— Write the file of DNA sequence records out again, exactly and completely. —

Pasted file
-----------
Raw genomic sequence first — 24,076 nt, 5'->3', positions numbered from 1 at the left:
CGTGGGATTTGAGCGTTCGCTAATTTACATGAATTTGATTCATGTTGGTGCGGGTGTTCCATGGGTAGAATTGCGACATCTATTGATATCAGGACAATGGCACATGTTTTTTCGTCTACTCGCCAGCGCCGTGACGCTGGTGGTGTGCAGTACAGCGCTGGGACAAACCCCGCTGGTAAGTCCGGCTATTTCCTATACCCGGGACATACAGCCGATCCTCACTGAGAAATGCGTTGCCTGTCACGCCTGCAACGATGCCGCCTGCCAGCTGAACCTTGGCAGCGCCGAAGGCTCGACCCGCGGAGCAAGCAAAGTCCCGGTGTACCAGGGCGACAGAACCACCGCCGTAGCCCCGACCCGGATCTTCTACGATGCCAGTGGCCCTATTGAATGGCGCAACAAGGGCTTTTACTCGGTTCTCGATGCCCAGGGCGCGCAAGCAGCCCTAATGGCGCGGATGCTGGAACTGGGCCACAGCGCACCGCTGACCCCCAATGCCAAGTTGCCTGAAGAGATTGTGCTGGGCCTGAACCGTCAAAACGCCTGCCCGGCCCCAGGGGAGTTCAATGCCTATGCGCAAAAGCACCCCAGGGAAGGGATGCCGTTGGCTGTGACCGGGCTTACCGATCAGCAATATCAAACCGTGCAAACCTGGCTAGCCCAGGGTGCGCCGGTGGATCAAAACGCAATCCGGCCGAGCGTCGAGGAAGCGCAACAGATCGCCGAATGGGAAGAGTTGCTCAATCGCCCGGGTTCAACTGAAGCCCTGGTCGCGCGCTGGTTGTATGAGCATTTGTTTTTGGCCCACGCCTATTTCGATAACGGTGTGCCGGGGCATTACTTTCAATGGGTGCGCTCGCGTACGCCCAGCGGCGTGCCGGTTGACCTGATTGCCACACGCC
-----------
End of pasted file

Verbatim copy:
Raw genomic sequence first — 24,076 nt, 5'->3', positions numbered from 1 at the left:
CGTGGGATTTGAGCGTTCGCTAATTTACATGAATTTGATTCATGTTGGTGCGGGTGTTCCATGGGTAGAATTGCGACATCTATTGATATCAGGACAATGGCACATGTTTTTTCGTCTACTCGCCAGCGCCGTGACGCTGGTGGTGTGCAGTACAGCGCTGGGACAAACCCCGCTGGTAAGTCCGGCTATTTCCTATACCCGGGACATACAGCCGATCCTCACTGAGAAATGCGTTGCCTGTCACGCCTGCAACGATGCCGCCTGCCAGCTGAACCTTGGCAGCGCCGAAGGCTCGACCCGCGGAGCAAGCAAAGTCCCGGTGTACCAGGGCGACAGAACCACCGCCGTAGCCCCGACCCGGATCTTCTACGATGCCAGTGGCCCTATTGAATGGCGCAACAAGGGCTTTTACTCGGTTCTCGATGCCCAGGGCGCGCAAGCAGCCCTAATGGCGCGGATGCTGGAACTGGGCCACAGCGCACCGCTGACCCCCAATGCCAAGTTGCCTGAAGAGATTGTGCTGGGCCTGAACCGTCAAAACGCCTGCCCGGCCCCAGGGGAGTTCAATGCCTATGCGCAAAAGCACCCCAGGGAAGGGATGCCGTTGGCTGTGACCGGGCTTACCGATCAGCAATATCAAACCGTGCAAACCTGGCTAGCCCAGGGTGCGCCGGTGGATCAAAACGCAATCCGGCCGAGCGTCGAGGAAGCGCAACAGATCGCCGAATGGGAAGAGTTGCTCAATCGCCCGGGTTCAACTGAAGCCCTGGTCGCGCGCTGGTTGTATGAGCATTTGTTTTTGGCCCACGCCTATTTCGATAACGGTGTGCCGGGGCATTACTTTCAATGGGTGCGCTCGCGTACGCCCAGCGGCGTGCCGGTTGACCTGATTGCCACACGCC